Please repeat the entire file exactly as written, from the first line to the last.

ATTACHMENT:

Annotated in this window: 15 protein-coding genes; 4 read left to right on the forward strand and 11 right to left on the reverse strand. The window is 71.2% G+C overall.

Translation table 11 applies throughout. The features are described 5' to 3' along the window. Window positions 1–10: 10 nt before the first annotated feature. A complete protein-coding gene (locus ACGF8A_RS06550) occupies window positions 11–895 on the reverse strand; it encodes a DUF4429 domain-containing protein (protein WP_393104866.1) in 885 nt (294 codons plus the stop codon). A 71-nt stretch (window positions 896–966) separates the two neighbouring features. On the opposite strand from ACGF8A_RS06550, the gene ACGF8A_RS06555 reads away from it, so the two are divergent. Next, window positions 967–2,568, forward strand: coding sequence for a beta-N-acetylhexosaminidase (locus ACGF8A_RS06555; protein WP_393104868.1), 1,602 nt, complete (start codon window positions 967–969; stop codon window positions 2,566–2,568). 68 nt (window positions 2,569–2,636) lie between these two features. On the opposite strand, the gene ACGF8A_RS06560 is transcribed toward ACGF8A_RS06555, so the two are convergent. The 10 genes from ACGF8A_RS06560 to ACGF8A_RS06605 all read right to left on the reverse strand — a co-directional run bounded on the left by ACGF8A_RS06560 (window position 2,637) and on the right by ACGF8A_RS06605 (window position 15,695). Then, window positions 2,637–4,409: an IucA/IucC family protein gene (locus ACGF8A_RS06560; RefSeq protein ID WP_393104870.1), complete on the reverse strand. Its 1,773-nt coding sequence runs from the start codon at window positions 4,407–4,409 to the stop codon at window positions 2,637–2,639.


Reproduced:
Annotated in this window: 15 protein-coding genes; 4 read left to right on the forward strand and 11 right to left on the reverse strand. The window is 71.2% G+C overall.

Translation table 11 applies throughout. The features are described 5' to 3' along the window. Window positions 1–10: 10 nt before the first annotated feature. A complete protein-coding gene (locus ACGF8A_RS06550) occupies window positions 11–895 on the reverse strand; it encodes a DUF4429 domain-containing protein (protein WP_393104866.1) in 885 nt (294 codons plus the stop codon). A 71-nt stretch (window positions 896–966) separates the two neighbouring features. On the opposite strand from ACGF8A_RS06550, the gene ACGF8A_RS06555 reads away from it, so the two are divergent. Next, window positions 967–2,568, forward strand: coding sequence for a beta-N-acetylhexosaminidase (locus ACGF8A_RS06555; protein WP_393104868.1), 1,602 nt, complete (start codon window positions 967–969; stop codon window positions 2,566–2,568). 68 nt (window positions 2,569–2,636) lie between these two features. On the opposite strand, the gene ACGF8A_RS06560 is transcribed toward ACGF8A_RS06555, so the two are convergent. The 10 genes from ACGF8A_RS06560 to ACGF8A_RS06605 all read right to left on the reverse strand — a co-directional run bounded on the left by ACGF8A_RS06560 (window position 2,637) and on the right by ACGF8A_RS06605 (window position 15,695). Then, window positions 2,637–4,409: an IucA/IucC family protein gene (locus ACGF8A_RS06560; RefSeq protein ID WP_393104870.1), complete on the reverse strand. Its 1,773-nt coding sequence runs from the start codon at window positions 4,407–4,409 to the stop codon at window positions 2,637–2,639.